About a quarter of the way into this presidential biography by Jean Edward Smith, I came across a quote that I’m taking a moment to reflect upon. It’s the point in the book at which FDR is stricken with polio, in 1921, and he is hospitalized and unable to walk. According to the author, a journalist described the scene when friends visited FDR in the hospital. “Roosevelt gaily brushed aside every hint of condolence and sent them [the well-wishers] away more cheerful than when they arrived,” the journalist wrote. “None of them has ever heard him utter a complaint or a regret or even acknowledge that he had had so much as a bit of bad luck.” The author continues, “FDR saw it as his duty not only to appear in the best of spirits but to bolster the spirits of those about him.”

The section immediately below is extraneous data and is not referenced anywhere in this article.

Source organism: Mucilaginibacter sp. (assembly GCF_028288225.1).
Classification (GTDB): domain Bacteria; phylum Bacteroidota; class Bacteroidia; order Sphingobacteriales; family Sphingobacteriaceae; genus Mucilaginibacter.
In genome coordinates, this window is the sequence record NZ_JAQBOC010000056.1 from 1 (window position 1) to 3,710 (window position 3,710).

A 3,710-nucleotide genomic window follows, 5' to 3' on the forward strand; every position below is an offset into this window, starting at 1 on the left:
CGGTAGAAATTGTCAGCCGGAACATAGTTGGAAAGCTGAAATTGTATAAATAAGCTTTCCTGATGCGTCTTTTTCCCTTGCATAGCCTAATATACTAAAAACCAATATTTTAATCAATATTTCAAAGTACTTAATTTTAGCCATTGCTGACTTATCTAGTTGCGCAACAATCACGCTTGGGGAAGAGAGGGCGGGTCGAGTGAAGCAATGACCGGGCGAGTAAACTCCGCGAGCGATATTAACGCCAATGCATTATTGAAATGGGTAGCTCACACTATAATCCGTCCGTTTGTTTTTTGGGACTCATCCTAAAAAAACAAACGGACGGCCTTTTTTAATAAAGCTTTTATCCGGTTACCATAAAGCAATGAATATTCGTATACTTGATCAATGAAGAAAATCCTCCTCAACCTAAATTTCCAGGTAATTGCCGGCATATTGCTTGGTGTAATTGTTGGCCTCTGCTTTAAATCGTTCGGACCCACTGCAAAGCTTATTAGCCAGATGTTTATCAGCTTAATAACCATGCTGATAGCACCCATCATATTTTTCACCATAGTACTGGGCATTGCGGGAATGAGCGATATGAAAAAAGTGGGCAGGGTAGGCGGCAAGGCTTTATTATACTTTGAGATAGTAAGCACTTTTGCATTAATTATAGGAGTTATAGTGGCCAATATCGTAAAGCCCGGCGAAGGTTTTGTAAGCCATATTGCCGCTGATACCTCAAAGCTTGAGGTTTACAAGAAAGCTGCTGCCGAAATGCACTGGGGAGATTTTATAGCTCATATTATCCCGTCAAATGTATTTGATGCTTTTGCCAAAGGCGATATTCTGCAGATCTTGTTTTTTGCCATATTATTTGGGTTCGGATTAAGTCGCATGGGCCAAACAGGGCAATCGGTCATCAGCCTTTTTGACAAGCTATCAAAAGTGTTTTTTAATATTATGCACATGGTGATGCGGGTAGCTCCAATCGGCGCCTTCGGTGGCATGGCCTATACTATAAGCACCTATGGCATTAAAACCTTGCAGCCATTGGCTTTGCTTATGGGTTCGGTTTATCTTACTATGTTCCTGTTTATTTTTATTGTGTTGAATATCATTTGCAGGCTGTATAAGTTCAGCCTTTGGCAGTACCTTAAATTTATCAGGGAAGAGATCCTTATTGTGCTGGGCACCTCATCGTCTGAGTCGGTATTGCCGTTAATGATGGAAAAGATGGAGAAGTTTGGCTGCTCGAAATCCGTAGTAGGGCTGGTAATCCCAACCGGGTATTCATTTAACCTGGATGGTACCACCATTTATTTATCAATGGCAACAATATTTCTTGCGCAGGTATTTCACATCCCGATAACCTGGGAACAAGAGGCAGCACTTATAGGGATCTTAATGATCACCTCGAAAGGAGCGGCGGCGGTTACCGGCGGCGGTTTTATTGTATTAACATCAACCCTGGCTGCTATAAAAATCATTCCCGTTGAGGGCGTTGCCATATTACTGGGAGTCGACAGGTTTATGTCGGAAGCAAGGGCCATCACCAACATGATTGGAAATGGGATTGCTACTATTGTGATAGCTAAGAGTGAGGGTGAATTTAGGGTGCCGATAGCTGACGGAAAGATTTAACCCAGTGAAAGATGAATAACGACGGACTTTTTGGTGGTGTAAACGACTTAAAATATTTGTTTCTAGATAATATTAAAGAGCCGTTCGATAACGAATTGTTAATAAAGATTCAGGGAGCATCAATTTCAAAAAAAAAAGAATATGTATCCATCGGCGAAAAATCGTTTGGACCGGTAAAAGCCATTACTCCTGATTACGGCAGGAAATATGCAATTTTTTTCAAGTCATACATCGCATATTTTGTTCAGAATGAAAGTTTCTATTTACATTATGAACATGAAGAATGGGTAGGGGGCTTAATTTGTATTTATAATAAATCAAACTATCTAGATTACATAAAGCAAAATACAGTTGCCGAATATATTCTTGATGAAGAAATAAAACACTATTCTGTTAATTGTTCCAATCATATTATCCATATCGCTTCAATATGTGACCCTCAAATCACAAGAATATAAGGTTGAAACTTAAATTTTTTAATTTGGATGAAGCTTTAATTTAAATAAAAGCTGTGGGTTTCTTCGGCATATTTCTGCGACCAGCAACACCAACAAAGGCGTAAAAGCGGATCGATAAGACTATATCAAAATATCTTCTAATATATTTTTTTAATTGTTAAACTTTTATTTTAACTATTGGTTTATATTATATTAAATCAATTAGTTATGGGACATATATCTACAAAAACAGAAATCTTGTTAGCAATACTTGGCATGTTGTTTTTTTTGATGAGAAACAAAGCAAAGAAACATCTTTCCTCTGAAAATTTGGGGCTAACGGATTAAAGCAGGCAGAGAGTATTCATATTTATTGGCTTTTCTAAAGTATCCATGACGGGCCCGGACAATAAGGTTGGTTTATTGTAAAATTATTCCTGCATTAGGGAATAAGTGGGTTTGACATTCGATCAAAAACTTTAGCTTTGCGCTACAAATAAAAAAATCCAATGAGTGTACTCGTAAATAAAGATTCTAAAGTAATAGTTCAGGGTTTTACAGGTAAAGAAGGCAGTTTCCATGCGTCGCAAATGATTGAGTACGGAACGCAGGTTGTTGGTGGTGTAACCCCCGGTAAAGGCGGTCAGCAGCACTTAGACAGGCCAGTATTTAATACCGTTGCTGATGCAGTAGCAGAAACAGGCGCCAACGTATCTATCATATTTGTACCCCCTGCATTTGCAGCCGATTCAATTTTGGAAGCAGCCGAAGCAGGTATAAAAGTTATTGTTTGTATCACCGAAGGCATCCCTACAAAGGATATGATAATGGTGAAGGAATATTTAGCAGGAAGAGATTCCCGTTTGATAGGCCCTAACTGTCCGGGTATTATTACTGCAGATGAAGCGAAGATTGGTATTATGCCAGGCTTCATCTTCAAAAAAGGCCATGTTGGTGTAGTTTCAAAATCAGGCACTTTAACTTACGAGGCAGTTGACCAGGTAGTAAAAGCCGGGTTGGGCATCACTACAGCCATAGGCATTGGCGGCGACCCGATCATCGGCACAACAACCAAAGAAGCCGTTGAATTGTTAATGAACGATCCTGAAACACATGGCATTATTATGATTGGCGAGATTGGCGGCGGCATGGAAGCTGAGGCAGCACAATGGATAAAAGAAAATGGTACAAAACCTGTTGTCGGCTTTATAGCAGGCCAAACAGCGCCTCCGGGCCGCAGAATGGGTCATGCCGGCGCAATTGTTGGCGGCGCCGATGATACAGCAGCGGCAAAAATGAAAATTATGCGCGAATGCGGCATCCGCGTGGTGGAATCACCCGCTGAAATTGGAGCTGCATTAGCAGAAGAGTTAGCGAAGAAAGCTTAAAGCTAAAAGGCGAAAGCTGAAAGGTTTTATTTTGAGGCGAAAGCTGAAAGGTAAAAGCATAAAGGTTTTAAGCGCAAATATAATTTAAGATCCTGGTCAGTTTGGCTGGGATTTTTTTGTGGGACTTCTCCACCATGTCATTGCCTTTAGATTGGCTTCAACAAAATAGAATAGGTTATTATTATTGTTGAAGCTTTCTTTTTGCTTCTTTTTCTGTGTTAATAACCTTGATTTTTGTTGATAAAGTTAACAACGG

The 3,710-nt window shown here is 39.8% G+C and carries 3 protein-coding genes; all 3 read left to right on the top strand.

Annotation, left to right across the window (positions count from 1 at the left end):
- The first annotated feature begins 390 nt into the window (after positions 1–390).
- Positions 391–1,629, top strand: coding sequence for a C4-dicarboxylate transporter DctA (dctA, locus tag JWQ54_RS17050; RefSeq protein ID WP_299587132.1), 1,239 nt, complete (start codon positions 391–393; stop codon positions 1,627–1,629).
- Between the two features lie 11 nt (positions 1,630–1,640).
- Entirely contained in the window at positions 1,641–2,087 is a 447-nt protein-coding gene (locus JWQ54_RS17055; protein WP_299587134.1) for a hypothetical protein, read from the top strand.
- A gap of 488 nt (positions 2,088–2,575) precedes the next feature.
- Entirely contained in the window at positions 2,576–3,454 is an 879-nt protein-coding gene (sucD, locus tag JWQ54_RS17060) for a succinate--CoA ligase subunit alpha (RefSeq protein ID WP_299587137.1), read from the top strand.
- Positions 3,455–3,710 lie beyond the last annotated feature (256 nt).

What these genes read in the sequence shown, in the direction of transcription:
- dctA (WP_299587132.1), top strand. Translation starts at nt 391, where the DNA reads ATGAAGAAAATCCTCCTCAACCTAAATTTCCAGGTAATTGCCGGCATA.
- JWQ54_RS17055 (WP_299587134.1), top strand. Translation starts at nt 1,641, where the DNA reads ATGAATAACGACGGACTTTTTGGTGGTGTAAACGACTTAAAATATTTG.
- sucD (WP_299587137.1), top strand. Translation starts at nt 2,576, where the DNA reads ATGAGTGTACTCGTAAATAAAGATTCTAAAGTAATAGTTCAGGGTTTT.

This passage made me think of my mother, also a polio survivor, who was born in 1932, the year FDR was elected president. I don’t recall my mother ever complaining, not even once, about how the virus had affected her own body, requiring her to use crutches and braces for the rest of her life. She sometimes would recall mistreatment by doctors and teachers at orthopedic school, but she never, not once, bemoaned her situation. To the contrary, she would always be optimistic. She would focus on the many things she could do, and she would often make light of her crutch, and the hand brake she used on her car, with a clever sense of humor.